Outdoor Playtime

Our Children Need Outdoor Playtime!

Children need to spend some time outside every day, even when it is rainy or cold. Researchers have found that moments outdoors are especially good because it helps with the physical, mental and cognitive development of a child. Additionally, most of the studies agree that kids who play outside are smarter, happier, more attentive, and less anxious than kids who spend more time indoors.

Recommendations are that every child, even infants, should spend an hour to an hour and a half outside each day. This time outdoors can be structured play time, outdoor learning and nature walks, or even participating in activities such as gardening. The consensus is clear: nature is good for everyone!

Physical activity outside releases endorphins which helps to support:

  • Physical development
  • Weight management
  • Gross and fine motor skills
  • Creativity
  • Self-confidence

If your child is in child care, talk with your provider to find out the program’s policy on outdoor time. Potential questions to ask your child’s provider are:

  • Does your program provide daily outdoor time every day? If so, how much?
  • What is the policy on going outside when it is rainy or cold?
  • If your child is an infant, how is their outdoor time spent?
  • Visit the outdoor area to ensure that all of the play equipment is well maintained and safe.


  • Have you ever seen edible paint? Make some at home for your baby to use outside on himself, paper or other materials you decide will work. (Look for the edible paint recipe below.)
  • Grab a blanket and a few toys that you only play with outdoors and have tummy time outside! Then roll over and point out clouds, birds and squirrels and listen to the nature sounds.
  • It’s recommended that infants receive a minimum of 60 minutes outside each day. If it’s cold, bundle them up. Rainy? Use an umbrella. Too hot? Go outside in early morning and late afternoon.

AGE 1 TO 2

  • Oh, the fun you can have with large cardboard boxes! Grab a few, or a store bought tunnel, and see what all you can make: an obstacle course, a house, a boat on the ocean! It’s whatever your child can imagine!
  • The weather may not be so delightful, but children need time in the fresh air anyway. Rainy and cold weather are what raincoats and winter coats are designed for! Wrap your child up and brave the weather.
  • One-year-olds should spend at least 90 minutes outside each day. If you can’t find time to spend outside for great lengths of time, steal away for small chunks of time.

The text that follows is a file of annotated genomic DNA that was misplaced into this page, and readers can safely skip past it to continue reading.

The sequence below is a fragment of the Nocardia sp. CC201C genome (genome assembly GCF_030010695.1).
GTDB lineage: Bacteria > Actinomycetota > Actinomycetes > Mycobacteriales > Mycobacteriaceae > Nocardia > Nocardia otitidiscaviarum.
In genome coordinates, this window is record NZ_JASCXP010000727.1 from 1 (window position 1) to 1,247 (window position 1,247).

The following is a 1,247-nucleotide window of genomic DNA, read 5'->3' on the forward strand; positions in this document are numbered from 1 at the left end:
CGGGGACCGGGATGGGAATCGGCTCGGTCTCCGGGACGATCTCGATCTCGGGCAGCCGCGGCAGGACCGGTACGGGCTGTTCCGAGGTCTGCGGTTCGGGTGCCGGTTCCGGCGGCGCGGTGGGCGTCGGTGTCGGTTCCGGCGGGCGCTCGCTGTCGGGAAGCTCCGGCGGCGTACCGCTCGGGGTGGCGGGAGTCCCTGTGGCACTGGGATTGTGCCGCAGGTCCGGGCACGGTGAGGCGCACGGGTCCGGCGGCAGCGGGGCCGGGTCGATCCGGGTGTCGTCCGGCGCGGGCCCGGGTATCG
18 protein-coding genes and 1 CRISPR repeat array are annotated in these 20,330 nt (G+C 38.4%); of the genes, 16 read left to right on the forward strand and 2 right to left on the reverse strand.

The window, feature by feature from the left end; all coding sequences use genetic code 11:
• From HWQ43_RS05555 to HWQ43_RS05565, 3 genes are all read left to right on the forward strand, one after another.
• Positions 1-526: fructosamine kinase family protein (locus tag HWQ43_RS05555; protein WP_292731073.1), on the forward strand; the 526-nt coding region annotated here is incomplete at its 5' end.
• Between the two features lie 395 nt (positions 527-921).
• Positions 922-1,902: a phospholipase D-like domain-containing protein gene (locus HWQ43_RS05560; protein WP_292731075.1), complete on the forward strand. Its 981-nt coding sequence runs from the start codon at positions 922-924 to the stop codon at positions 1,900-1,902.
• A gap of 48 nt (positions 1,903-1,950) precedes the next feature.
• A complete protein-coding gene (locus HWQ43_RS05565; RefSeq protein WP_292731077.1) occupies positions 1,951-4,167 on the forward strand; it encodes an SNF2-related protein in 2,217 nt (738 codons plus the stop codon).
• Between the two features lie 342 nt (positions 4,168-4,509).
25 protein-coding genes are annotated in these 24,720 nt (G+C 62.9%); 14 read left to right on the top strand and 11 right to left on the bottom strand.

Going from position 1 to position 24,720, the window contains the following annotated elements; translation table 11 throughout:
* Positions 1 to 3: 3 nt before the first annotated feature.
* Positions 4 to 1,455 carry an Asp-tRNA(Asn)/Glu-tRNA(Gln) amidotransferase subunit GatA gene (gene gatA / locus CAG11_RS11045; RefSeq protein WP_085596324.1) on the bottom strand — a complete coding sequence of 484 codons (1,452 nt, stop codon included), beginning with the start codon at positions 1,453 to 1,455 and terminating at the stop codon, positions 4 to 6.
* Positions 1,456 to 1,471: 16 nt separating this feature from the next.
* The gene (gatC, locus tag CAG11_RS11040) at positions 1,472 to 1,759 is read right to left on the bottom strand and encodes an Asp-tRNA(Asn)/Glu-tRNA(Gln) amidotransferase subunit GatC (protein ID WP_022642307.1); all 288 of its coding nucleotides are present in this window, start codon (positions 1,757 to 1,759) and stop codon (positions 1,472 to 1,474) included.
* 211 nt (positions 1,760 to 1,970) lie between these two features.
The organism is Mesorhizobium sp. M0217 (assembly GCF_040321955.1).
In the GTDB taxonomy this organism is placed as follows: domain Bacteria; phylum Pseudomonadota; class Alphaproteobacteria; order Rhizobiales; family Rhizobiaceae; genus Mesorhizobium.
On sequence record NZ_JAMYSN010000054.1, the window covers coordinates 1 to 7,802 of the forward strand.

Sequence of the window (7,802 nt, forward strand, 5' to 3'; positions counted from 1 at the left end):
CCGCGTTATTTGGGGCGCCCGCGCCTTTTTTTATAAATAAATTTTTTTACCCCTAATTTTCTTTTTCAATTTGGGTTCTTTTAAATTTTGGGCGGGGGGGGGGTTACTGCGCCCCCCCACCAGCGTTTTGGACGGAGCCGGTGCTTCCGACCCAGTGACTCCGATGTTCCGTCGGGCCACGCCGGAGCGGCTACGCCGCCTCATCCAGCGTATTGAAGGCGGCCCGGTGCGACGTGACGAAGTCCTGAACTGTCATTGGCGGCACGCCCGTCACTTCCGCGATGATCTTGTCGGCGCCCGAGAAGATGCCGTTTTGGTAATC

AGE 2 TO 3

  • What toddler doesn’t love a game of “Duck, Duck, Goose” or “Ring Around the Rosy”? Something tells us that you’ll be tired before the children are.
  • Take storytime outside. Choose a book that talks about the seasons, nature or outdoor fun. See if you can recreate a scene from the book.
  • Finding activities to keep your toddler occupied outside won’t be hard to do as they are so curious at this age. Experts recommend at least 90 minutes spent in nature each day for two- and three-year-olds.

AGE 3 TO 4

  • Too rainy for outside time? Nonsense. Grab a coat, some shoes that can get wet, and an umbrella. Then, go conquer some puddles!
  • Create your own outside bowling fun. Recycle nine clear one-liter bottles to use as bowling pins. Add water and different colors of food coloring to make them cheery and fun while weighting them down. Use a soccer ball as the bowling ball. Set up the pins on a walkway with the grass being the alleys. Next thing you should hear is “strike!”
  • Three- and four-year-olds won’t have a hard time filling 90 minutes full of outdoor fun. Be sure to apply sunscreen when outside for long periods of time and keep water readily available.

AGE 4 TO 5

  • Plan a scavenger hunt using letters! Equip all participants with a pencil and piece of paper with 8-10 letters written on it. See who can find the letters first. (Make sure to first scout out a walk where all letters can be found.)
  • Remember Freeze Tag, Simon Says and Red Rover, Red Rover? Schedule a playdate with some friends and introduce the kids to the fun, outdoor games of your childhood!
  • It’s recommended that preschoolers have 90 minutes of outdoor time each day. Recess and PE held outside counts for this total, but be sure to encourage extra time outside once they are home from school. The play time will help them transition to home, work off some stress from the school day and make them happy!

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